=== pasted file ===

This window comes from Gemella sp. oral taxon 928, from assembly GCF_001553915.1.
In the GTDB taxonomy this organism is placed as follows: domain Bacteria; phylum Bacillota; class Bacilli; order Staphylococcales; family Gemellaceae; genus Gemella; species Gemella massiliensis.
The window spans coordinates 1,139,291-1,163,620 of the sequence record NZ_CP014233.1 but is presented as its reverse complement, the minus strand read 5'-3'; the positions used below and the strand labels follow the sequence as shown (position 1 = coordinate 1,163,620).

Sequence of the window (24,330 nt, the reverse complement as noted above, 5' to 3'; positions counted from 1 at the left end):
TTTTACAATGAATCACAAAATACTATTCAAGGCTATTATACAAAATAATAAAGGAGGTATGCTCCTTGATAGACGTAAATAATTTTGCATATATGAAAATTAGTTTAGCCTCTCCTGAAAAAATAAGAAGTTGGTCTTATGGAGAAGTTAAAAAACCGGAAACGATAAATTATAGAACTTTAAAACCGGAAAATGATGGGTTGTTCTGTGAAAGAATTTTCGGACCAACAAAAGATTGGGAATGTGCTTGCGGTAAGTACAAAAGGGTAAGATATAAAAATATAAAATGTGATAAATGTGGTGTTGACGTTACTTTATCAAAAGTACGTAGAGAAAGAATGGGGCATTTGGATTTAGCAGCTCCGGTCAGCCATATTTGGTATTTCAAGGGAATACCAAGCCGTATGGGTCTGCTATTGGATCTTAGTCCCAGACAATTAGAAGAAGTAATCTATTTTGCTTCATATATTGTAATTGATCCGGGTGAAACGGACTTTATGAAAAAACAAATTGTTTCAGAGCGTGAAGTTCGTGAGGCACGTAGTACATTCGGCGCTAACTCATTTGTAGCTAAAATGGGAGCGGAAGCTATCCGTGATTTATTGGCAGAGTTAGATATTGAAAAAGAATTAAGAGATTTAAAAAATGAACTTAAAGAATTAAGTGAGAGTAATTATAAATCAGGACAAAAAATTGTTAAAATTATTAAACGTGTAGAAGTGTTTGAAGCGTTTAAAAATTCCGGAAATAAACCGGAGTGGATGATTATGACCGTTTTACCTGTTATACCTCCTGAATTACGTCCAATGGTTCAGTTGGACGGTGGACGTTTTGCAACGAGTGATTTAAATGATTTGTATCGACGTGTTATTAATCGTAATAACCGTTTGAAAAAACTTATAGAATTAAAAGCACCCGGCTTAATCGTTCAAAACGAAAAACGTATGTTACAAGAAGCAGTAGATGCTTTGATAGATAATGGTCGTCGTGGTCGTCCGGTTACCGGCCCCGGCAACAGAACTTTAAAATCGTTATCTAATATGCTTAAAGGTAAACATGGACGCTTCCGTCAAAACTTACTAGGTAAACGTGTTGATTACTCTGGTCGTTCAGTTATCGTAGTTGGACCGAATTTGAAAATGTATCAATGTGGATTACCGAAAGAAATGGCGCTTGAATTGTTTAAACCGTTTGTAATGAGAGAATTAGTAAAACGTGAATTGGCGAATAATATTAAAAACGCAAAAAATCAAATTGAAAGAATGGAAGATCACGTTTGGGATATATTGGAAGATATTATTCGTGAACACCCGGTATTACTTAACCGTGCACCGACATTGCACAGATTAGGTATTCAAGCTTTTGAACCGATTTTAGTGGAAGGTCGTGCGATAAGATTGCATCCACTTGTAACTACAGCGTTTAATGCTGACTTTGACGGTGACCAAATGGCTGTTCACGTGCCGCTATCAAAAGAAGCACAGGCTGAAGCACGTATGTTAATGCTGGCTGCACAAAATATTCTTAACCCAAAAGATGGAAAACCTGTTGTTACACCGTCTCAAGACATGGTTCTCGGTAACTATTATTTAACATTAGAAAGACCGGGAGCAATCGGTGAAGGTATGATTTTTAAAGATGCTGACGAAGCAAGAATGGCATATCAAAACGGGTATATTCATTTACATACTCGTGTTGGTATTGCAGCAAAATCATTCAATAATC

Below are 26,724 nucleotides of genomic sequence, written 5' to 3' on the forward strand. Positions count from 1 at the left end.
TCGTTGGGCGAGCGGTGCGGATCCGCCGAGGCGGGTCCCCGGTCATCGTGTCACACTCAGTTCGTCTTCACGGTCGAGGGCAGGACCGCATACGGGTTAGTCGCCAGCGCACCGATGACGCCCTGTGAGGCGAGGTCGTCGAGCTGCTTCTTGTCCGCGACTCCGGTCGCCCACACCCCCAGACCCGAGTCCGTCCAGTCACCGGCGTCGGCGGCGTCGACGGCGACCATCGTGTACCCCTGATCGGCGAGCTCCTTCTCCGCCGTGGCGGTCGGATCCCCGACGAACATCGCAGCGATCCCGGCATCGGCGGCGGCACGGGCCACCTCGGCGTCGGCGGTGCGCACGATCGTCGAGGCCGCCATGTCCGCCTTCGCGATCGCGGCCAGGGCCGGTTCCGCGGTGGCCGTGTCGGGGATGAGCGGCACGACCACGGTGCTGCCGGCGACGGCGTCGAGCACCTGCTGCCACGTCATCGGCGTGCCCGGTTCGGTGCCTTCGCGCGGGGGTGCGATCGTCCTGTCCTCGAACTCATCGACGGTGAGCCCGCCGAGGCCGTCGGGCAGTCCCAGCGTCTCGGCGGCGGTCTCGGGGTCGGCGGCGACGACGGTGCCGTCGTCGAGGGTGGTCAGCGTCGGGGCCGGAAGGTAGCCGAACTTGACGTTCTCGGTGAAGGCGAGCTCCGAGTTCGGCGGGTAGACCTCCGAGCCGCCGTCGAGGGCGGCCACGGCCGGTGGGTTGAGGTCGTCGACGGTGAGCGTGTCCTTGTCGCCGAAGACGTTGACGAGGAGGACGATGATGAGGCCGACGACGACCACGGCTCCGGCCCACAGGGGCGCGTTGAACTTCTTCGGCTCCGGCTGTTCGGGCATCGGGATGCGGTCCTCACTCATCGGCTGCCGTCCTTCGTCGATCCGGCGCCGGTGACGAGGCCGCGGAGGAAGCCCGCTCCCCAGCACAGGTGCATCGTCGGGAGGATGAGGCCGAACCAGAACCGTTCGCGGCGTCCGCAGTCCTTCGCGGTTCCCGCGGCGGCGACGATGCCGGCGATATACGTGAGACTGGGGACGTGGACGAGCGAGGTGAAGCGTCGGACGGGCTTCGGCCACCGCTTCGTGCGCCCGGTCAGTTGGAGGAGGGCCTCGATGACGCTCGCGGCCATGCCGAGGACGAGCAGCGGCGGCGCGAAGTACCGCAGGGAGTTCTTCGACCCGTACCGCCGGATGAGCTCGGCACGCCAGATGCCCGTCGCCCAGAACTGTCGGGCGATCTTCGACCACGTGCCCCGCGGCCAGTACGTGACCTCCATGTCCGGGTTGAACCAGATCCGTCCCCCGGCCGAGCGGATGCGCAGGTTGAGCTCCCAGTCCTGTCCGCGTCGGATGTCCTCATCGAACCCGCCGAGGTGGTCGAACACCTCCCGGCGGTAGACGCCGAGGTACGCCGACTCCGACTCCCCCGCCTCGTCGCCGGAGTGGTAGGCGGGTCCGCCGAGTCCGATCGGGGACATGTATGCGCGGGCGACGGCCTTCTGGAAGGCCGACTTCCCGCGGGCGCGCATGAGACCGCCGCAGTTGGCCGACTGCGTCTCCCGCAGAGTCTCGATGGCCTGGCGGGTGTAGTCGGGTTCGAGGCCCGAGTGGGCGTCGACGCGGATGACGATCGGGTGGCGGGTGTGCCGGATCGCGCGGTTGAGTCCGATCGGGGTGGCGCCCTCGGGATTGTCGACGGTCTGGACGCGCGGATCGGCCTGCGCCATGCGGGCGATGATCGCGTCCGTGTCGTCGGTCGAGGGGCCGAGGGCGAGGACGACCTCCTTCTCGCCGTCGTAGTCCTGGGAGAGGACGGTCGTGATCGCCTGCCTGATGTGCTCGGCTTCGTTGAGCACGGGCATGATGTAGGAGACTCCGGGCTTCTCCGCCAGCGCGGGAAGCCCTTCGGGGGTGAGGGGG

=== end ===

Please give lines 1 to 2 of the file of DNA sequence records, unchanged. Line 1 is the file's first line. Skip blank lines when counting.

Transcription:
This window comes from Gemella sp. oral taxon 928, from assembly GCF_001553915.1.
In the GTDB taxonomy this organism is placed as follows: domain Bacteria; phylum Bacillota; class Bacilli; order Staphylococcales; family Gemellaceae; genus Gemella; species Gemella massiliensis.